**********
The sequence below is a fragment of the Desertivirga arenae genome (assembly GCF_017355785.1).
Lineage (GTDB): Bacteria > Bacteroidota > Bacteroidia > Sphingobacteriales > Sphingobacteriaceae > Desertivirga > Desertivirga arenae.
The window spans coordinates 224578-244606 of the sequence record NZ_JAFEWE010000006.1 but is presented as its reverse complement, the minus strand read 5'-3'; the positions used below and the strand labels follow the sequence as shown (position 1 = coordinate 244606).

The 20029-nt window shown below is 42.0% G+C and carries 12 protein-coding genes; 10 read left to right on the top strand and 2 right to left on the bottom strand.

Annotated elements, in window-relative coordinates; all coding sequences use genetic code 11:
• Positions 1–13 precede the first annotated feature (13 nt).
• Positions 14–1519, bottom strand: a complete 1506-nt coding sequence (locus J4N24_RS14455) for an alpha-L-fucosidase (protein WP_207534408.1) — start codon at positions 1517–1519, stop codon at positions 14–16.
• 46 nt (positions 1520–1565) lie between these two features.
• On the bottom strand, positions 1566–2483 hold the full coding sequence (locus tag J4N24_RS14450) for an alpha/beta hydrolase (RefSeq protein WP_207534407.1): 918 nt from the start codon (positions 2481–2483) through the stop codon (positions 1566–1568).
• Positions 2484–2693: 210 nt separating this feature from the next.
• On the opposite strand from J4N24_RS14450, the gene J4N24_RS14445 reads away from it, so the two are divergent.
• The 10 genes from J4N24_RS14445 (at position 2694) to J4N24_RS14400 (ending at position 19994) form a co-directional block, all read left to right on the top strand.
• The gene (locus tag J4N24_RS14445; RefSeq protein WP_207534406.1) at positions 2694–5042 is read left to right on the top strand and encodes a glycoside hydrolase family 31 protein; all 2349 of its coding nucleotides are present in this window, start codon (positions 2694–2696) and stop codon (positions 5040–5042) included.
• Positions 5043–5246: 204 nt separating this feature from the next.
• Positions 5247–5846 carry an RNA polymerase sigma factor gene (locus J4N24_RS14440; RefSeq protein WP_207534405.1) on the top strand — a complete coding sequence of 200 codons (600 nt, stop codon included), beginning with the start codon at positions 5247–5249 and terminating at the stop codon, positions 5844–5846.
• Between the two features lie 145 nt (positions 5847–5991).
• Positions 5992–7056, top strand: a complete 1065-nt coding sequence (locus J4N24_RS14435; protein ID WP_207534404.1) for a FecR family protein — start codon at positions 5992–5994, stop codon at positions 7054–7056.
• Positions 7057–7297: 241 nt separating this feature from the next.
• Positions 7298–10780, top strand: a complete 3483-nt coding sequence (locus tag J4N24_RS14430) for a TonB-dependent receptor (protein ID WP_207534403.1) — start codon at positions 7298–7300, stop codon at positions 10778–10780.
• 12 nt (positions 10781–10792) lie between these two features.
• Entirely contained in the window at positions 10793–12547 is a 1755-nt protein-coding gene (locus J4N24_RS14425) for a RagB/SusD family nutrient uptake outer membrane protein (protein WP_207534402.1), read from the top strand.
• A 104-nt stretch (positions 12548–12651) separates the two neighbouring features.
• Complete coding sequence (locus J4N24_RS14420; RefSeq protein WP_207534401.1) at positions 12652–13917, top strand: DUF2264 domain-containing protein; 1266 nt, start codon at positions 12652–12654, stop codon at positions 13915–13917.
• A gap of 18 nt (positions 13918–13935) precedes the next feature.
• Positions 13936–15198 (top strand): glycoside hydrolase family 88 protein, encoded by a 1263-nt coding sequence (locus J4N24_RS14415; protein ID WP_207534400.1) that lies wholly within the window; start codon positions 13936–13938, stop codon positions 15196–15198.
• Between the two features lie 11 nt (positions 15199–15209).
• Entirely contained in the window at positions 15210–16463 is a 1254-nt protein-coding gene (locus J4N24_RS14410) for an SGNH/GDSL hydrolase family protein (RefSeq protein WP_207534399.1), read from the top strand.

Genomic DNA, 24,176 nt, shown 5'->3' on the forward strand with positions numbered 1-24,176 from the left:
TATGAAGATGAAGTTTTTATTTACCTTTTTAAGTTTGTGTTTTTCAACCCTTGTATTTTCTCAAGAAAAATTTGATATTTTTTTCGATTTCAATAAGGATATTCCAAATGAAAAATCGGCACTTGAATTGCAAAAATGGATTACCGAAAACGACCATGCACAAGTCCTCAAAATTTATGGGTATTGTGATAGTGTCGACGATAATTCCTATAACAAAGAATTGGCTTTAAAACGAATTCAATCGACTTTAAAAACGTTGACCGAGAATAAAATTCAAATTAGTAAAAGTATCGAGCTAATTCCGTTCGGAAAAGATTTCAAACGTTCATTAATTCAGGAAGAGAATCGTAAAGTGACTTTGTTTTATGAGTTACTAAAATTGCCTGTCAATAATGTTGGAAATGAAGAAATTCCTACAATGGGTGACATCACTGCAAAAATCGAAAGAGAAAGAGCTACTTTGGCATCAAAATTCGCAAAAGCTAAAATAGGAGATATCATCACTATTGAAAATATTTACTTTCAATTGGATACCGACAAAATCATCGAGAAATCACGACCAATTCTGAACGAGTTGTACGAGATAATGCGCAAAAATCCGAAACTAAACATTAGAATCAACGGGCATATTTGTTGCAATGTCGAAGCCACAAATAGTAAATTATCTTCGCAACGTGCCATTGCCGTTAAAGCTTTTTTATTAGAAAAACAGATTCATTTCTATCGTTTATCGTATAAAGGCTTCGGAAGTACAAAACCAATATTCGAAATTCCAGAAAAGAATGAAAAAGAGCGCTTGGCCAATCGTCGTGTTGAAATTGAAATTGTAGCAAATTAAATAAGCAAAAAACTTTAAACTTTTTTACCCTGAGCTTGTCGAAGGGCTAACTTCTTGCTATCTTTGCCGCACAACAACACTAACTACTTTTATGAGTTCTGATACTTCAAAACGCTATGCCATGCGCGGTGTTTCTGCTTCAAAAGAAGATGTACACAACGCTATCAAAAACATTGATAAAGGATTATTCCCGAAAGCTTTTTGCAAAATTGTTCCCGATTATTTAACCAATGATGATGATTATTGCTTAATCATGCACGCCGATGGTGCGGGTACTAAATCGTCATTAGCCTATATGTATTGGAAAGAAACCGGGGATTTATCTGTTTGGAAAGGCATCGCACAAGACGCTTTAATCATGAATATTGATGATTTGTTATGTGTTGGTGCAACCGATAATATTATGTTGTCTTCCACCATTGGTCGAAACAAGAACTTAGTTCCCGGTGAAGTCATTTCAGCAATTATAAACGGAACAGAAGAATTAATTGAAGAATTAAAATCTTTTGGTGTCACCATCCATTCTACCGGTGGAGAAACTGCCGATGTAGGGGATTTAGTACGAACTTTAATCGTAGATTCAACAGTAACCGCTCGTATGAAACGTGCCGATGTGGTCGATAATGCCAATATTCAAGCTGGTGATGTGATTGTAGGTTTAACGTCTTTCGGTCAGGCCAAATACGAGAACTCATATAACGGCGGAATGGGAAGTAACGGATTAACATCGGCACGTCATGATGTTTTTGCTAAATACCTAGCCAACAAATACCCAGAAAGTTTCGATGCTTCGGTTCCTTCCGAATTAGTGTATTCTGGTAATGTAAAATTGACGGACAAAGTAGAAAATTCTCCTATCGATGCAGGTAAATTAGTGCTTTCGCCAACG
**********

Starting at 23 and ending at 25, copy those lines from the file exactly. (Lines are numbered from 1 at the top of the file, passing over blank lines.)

• Complete coding sequence (locus J4N24_RS14420; RefSeq protein WP_207534401.1) at positions 12652–13917, top strand: DUF2264 domain-containing protein; 1266 nt, start codon at positions 12652–12654, stop codon at positions 13915–13917.
• A gap of 18 nt (positions 13918–13935) precedes the next feature.
• Positions 13936–15198 (top strand): glycoside hydrolase family 88 protein, encoded by a 1263-nt coding sequence (locus J4N24_RS14415; protein ID WP_207534400.1) that lies wholly within the window; start codon positions 13936–13938, stop codon positions 15196–15198.